If you’re a judge reading this, ask yourself this.  If/when this all comes crashing down, are you going to be able to look at yourself in the mirror, like Judge Anthony Rondolino in St. Petersburg will, and know that you followed the law and forced the banks to prove their entitlement to foreclosure?  Are you going to feel good about how you handled the foreclosure crisis?  Or are you going to realize that you signed thousands of final judgments of foreclosure without evaluating those files, contributing to the problems we’re now facing? 

I realize you cannot change the past.  But isn’t it time that you start being part of the solution and not part of the problem?  The laws are in place for a reason.  Please.  Force banks to prove their case.  Read their affidavits.  Read their motions.  Give each case an honest assessment.  I know you have a lot of cases, but that’s your job.  If you shirk that responsibility, and just “push through” more foreclosures, you may think you’re removing another case from your docket, but all you’re really doing is contributing to the problem that has brought our economy to its knees. 

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Who benefits from foreclosure?

When I see judges (some, not all) doing everything possible to “push through” foreclosure cases – often on behalf of a plaintiff nobody can identify – I often wonder:

Who do you think you’re helping, judge?

This is more than an esoteric, equitable concern.  Many times, the plaintiff filing the mortgage foreclosure lawsuit is not a Florida corporation (which are required to be registered on the Florida Department of State, Division of Corporations, and can be found at, a foreign corporation, or a national banking association.  Often, the plaintiff seeking foreclosure of our neighbor’s home is not an entity that exists in a way that the laws of the State of Florida require.  In these cases, the plaintiff lacks the capacity to sue and the Complaint should be dismissed, as one Florida judge recently ruled in this Order granting the Motion to Dismiss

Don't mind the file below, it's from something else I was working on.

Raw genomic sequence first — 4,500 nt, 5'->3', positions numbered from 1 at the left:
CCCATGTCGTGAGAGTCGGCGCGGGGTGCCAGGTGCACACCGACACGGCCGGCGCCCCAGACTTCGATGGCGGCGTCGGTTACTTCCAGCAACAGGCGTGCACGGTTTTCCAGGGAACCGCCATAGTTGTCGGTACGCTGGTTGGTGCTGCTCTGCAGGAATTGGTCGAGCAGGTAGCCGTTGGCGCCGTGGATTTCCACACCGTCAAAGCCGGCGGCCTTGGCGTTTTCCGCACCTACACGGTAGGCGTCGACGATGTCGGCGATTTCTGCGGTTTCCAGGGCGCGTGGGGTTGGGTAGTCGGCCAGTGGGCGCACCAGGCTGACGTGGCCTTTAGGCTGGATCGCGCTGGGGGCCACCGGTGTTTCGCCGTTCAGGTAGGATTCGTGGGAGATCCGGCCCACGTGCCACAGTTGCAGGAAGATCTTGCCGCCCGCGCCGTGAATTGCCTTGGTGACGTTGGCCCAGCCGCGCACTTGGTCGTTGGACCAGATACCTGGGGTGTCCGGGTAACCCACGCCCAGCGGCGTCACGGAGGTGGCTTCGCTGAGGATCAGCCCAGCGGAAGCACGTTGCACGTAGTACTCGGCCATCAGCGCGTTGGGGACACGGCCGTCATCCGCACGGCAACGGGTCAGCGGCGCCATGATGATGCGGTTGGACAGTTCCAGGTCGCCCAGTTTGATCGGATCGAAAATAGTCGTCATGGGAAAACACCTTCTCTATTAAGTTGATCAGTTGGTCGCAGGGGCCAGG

Candidly, though, it’s the equity of it all that really bothers me.  Remember, mortgage foreclosure is supposed to be an equitable remedy, not an action at law.  With that in mind:

What is equitable about hundreds of Florida homeowners being foreclosed EVERY DAY?

Why should a small handful of rich and powerful bankers benefit so tremendously when so many of our neighbors are thrown on the streets? 

Today’s St. Pete Times provides a glaring illustration of how foreclosure is harming thousands for the benefit of a select few.  As the story details, David J. Stern, whose south Florida law firm handles approximately 20% of all foreclosure cases in Florida, recently raked in 58.4 million dollars via the sale of his back-office operations to an overseas company in which he is a significant shareholder.  In fact, Stern lives in a mortgage-free, 16,500 square foot house in Fort Lauderdale, with a tennis court and five yachts. 

I realize banks are entitled to representation by an attorney just like homeowners are.  That said, am I the only one who views this as excessive?  Why should Stern rake in millions of dollars while his neighbors get foreclosed?  Worse yet, why should he get to do so as a result of outright fraud (as outlined in the article)? 

Judges, the next time you have a foreclosure case in front of you, I hope you’ll ask yourself “who am I helping here?”  This is a key question not just on the issue of capacity, above, but in evaluating the equities of the foreclosure cases before you.  Remember, foreclosure cases are proceedings in equity, and there has to come a point when we stop throwing more homeowners on the street for the benefit of a select few.